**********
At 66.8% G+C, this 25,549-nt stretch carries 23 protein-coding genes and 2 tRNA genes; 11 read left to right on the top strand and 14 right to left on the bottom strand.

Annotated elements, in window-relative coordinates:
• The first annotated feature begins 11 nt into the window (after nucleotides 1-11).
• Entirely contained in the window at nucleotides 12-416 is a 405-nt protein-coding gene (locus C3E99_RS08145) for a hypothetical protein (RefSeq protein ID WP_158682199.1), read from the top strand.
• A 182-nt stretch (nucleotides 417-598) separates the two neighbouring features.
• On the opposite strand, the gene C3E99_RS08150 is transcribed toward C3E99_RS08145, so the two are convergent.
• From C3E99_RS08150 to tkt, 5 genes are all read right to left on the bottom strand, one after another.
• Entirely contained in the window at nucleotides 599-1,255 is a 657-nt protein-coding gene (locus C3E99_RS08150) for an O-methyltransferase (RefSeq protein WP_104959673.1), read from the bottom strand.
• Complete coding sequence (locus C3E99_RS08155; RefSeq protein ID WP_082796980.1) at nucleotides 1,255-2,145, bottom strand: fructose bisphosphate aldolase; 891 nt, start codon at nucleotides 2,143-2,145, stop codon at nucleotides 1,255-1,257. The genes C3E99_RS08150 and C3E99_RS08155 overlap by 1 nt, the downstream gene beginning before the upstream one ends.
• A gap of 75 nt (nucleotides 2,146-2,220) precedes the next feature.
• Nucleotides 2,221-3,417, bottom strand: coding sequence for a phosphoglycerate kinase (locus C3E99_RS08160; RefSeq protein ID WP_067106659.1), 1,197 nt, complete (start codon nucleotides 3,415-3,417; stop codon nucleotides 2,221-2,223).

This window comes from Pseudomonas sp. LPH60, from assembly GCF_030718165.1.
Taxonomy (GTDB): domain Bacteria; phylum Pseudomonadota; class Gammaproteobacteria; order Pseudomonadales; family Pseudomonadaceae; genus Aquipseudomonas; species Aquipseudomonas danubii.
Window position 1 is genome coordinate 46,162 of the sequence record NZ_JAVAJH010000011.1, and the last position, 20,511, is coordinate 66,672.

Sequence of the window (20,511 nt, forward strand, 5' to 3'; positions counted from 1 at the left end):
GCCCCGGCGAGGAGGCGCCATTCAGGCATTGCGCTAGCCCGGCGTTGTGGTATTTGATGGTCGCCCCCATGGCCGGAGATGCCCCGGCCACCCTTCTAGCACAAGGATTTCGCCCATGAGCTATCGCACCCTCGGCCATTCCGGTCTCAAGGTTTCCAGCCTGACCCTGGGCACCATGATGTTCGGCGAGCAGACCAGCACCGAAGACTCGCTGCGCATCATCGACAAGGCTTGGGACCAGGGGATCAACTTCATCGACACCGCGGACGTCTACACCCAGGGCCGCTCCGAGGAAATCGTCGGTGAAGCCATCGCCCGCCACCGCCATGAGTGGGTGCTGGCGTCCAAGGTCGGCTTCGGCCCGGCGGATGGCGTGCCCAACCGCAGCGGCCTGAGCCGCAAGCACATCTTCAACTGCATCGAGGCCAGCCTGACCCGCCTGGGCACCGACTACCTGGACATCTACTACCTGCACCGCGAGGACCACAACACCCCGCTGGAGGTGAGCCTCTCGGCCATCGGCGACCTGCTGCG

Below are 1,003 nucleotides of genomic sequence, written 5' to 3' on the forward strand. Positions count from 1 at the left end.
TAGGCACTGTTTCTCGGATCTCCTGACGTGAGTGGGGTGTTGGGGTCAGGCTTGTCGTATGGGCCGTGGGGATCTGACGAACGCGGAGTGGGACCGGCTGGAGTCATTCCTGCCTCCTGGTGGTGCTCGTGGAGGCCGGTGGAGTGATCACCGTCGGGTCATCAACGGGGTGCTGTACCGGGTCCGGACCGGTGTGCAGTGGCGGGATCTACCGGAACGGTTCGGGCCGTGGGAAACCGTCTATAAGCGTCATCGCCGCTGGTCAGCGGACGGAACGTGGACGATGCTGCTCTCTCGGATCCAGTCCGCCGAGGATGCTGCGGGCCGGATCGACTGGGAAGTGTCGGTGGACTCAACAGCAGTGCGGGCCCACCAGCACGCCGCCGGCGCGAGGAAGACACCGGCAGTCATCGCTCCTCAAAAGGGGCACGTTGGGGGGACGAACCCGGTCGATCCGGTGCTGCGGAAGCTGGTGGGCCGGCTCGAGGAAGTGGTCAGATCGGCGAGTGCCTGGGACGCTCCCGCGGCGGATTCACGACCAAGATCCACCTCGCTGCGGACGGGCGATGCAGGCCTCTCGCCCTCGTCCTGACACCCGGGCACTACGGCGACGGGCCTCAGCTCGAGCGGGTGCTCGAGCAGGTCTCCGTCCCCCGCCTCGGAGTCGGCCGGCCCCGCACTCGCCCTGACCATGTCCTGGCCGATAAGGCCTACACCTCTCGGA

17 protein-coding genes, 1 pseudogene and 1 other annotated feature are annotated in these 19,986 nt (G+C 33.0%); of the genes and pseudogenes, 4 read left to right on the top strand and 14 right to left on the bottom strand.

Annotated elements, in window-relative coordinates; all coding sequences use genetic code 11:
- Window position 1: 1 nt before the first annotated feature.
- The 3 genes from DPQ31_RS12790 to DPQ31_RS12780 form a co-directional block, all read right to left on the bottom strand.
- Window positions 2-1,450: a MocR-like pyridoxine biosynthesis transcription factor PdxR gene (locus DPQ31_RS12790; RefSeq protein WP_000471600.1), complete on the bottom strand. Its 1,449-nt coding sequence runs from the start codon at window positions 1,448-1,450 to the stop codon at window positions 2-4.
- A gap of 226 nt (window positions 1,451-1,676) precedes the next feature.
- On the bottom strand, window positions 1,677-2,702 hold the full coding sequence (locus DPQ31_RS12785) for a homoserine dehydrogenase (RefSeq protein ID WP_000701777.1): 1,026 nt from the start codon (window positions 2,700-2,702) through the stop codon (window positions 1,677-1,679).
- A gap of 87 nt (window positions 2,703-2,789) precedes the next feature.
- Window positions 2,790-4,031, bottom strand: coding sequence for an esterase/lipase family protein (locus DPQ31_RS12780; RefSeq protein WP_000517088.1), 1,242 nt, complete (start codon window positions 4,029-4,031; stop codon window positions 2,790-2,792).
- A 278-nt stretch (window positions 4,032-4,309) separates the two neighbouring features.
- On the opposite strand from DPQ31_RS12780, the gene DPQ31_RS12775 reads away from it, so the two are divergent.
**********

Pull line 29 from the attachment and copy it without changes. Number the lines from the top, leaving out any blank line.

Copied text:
- On the opposite strand from DPQ31_RS12780, the gene DPQ31_RS12775 reads away from it, so the two are divergent.